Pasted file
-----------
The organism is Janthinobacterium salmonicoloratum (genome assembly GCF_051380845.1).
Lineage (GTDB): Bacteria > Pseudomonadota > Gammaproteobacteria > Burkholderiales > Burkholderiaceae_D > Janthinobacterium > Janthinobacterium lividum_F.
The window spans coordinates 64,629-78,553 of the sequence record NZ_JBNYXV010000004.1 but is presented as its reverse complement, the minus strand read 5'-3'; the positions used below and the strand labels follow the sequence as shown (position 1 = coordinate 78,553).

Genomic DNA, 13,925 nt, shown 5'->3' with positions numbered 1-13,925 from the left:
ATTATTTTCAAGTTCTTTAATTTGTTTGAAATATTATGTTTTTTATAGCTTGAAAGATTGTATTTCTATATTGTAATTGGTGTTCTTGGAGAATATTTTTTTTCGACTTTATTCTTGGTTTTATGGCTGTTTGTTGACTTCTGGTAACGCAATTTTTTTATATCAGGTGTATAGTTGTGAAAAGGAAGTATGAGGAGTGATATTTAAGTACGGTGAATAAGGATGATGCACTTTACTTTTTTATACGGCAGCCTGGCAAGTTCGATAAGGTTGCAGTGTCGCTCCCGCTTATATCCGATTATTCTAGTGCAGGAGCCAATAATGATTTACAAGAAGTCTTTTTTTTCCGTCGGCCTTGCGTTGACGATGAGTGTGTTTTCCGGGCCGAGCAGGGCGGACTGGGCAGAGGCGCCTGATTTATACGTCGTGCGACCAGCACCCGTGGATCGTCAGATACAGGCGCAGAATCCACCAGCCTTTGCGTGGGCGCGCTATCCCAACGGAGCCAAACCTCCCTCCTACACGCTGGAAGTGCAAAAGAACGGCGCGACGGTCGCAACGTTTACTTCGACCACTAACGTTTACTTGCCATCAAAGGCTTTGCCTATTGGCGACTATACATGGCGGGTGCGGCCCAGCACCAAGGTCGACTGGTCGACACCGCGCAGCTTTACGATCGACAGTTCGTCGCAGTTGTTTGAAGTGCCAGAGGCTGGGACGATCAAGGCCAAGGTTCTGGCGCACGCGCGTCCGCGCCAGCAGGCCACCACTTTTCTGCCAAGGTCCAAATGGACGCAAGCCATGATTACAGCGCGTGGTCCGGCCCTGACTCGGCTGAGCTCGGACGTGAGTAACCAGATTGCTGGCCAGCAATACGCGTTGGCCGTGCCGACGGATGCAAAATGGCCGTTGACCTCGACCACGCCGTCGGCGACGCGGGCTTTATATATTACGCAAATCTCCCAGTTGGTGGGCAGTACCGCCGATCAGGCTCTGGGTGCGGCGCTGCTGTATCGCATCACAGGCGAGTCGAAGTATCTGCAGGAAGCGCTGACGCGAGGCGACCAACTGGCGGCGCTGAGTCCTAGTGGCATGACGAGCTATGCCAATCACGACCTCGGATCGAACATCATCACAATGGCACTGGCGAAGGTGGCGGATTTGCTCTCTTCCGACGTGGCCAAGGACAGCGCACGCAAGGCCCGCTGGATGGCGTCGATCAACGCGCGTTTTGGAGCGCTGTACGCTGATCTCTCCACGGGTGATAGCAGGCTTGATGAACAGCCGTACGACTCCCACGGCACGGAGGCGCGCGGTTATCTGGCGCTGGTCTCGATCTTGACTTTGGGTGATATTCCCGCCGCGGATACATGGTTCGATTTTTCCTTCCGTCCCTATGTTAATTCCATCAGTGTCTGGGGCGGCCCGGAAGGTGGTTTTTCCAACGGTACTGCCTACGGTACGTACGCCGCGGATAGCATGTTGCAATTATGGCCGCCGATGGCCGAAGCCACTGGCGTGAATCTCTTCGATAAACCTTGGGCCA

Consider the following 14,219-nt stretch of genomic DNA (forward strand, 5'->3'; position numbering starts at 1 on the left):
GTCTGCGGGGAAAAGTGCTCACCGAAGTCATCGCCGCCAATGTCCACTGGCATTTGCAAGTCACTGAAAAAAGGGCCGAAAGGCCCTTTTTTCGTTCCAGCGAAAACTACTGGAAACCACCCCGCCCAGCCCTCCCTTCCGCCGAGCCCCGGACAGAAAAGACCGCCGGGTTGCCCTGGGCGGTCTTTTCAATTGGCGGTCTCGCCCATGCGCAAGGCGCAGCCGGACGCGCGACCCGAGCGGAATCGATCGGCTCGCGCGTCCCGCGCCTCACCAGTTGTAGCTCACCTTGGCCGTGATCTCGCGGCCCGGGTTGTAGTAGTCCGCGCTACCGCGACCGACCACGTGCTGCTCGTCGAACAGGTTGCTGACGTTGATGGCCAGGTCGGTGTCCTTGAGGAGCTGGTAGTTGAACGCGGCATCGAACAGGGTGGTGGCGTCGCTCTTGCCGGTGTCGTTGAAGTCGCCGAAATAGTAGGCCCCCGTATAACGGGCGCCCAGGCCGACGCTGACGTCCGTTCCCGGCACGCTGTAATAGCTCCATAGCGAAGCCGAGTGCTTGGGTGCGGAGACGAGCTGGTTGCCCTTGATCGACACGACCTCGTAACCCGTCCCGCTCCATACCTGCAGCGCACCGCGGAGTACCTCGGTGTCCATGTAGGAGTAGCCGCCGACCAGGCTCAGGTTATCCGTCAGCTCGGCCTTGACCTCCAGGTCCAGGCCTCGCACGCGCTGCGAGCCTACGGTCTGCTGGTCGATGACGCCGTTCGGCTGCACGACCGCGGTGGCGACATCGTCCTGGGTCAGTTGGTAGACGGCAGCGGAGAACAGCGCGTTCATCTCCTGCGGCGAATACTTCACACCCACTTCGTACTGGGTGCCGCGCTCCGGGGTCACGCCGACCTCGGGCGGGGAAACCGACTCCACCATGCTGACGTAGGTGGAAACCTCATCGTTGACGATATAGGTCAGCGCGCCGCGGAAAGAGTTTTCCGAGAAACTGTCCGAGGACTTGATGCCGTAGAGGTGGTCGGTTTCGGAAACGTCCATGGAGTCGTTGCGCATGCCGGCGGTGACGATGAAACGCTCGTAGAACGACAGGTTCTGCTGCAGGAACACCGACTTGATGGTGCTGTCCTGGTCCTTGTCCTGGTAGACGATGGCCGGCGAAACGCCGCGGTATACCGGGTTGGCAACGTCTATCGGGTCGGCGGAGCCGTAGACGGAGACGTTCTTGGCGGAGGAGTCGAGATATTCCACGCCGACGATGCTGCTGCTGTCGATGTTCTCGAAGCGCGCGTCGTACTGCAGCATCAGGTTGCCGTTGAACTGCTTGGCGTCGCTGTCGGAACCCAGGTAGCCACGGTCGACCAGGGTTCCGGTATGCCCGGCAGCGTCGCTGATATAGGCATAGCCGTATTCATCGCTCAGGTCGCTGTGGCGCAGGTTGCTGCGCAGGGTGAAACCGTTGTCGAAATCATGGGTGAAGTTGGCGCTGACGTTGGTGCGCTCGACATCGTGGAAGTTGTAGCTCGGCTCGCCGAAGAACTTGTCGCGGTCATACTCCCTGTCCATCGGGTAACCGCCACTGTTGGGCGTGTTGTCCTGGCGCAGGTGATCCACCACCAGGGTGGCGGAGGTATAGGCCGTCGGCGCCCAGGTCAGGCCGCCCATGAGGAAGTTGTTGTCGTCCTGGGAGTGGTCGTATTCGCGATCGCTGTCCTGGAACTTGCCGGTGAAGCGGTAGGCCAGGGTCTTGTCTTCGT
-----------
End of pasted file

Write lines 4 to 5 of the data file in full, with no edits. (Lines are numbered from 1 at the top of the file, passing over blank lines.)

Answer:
Genomic DNA, 13,925 nt, shown 5'->3' with positions numbered 1-13,925 from the left:
ATTATTTTCAAGTTCTTTAATTTGTTTGAAATATTATGTTTTTTATAGCTTGAAAGATTGTATTTCTATATTGTAATTGGTGTTCTTGGAGAATATTTTTTTTCGACTTTATTCTTGGTTTTATGGCTGTTTGTTGACTTCTGGTAACGCAATTTTTTTATATCAGGTGTATAGTTGTGAAAAGGAAGTATGAGGAGTGATATTTAAGTACGGTGAATAAGGATGATGCACTTTACTTTTTTATACGGCAGCCTGGCAAGTTCGATAAGGTTGCAGTGTCGCTCCCGCTTATATCCGATTATTCTAGTGCAGGAGCCAATAATGATTTACAAGAAGTCTTTTTTTTCCGTCGGCCTTGCGTTGACGATGAGTGTGTTTTCCGGGCCGAGCAGGGCGGACTGGGCAGAGGCGCCTGATTTATACGTCGTGCGACCAGCACCCGTGGATCGTCAGATACAGGCGCAGAATCCACCAGCCTTTGCGTGGGCGCGCTATCCCAACGGAGCCAAACCTCCCTCCTACACGCTGGAAGTGCAAAAGAACGGCGCGACGGTCGCAACGTTTACTTCGACCACTAACGTTTACTTGCCATCAAAGGCTTTGCCTATTGGCGACTATACATGGCGGGTGCGGCCCAGCACCAAGGTCGACTGGTCGACACCGCGCAGCTTTACGATCGACAGTTCGTCGCAGTTGTTTGAAGTGCCAGAGGCTGGGACGATCAAGGCCAAGGTTCTGGCGCACGCGCGTCCGCGCCAGCAGGCCACCACTTTTCTGCCAAGGTCCAAATGGACGCAAGCCATGATTACAGCGCGTGGTCCGGCCCTGACTCGGCTGAGCTCGGACGTGAGTAACCAGATTGCTGGCCAGCAATACGCGTTGGCCGTGCCGACGGATGCAAAATGGCCGTTGACCTCGACCACGCCGTCGGCGACGCGGGCTTTATATATTACGCAAATCTCCCAGTTGGTGGGCAGTACCGCCGATCAGGCTCTGGGTGCGGCGCTGCTGTATCGCATCACAGGCGAGTCGAAGTATCTGCAGGAAGCGCTGACGCGAGGCGACCAACTGGCGGCGCTGAGTCCTAGTGGCATGACGAGCTATGCCAATCACGACCTCGGATCGAACATCATCACAATGGCACTGGCGAAGGTGGCGGATTTGCTCTCTTCCGACGTGGCCAAGGACAGCGCACGCAAGGCCCGCTGGATGGCGTCGATCAACGCGCGTTTTGGAGCGCTGTACGCTGATCTCTCCACGGGTGATAGCAGGCTTGATGAACAGCCGTACGACTCCCACGGCACGGAGGCGCGCGGTTATCTGGCGCTGGTCTCGATCTTGACTTTGGGTGATATTCCCGCCGCGGATACATGGTTCGATTTTTCCTTCCGTCCCTATGTTAATTCCATCAGTGTCTGGGGCGGCCCGGAAGGTGGTTTTTCCAACGGTACTGCCTACGGTACGTACGCCGCGGATAGCATGTTGCAATTATGGCCGCCGATGGCCGAAGCCACTGGCGTGAATCTCTTCGATAAACCTTGGGCCA